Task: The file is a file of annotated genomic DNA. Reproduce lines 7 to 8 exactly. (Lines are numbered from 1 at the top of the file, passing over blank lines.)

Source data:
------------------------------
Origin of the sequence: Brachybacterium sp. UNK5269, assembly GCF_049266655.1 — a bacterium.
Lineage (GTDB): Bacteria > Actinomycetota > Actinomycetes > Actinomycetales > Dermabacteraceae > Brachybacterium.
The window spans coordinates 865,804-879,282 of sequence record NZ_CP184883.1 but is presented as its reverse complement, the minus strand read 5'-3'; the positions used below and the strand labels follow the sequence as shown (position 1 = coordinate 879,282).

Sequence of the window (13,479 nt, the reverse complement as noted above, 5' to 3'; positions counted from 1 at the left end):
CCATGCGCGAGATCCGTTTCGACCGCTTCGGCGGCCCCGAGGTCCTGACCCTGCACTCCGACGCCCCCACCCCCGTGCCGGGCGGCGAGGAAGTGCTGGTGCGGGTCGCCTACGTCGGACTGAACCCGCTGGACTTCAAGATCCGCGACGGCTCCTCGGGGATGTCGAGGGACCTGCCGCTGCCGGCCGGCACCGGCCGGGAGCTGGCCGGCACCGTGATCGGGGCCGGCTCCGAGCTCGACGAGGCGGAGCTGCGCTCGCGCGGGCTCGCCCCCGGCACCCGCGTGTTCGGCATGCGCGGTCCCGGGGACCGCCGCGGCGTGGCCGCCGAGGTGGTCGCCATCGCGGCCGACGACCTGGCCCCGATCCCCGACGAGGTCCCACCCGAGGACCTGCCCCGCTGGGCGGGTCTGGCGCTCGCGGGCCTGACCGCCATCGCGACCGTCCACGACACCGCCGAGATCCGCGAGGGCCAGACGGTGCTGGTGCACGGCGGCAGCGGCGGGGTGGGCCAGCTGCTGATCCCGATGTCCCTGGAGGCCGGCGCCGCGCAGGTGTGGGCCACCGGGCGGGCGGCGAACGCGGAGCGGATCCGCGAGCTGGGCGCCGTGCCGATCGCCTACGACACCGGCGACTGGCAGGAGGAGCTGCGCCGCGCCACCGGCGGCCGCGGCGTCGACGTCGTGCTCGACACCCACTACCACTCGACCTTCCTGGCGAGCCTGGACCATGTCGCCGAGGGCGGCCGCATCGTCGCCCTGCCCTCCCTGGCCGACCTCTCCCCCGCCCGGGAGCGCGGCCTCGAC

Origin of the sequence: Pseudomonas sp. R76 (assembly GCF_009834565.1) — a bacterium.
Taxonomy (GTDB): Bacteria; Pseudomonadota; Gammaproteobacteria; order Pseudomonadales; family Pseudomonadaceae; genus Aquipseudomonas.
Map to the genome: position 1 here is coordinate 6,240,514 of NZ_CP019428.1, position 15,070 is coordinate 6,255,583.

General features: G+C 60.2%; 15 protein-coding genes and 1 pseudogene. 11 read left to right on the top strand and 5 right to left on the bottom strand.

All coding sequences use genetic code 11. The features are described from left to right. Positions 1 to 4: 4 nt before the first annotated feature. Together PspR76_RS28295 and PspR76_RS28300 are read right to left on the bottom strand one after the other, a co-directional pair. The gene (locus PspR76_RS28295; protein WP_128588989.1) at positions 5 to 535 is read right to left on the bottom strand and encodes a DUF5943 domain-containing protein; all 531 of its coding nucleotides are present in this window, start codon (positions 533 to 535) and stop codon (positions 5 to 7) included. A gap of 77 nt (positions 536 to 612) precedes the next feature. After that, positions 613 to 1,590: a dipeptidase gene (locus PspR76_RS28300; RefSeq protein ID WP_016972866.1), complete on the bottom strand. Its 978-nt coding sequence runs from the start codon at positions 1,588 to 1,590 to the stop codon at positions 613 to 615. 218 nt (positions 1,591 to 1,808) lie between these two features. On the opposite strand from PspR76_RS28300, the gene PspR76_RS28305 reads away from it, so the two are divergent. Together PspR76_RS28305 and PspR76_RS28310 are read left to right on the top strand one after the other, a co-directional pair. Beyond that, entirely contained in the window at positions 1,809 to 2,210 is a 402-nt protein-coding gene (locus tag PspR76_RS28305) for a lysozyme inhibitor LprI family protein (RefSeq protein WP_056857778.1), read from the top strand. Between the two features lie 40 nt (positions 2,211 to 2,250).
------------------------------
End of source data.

Taxonomy (GTDB): Bacteria; Pseudomonadota; Gammaproteobacteria; order Pseudomonadales; family Pseudomonadaceae; genus Aquipseudomonas.
Map to the genome: position 1 here is coordinate 6,240,514 of NZ_CP019428.1, position 15,070 is coordinate 6,255,583.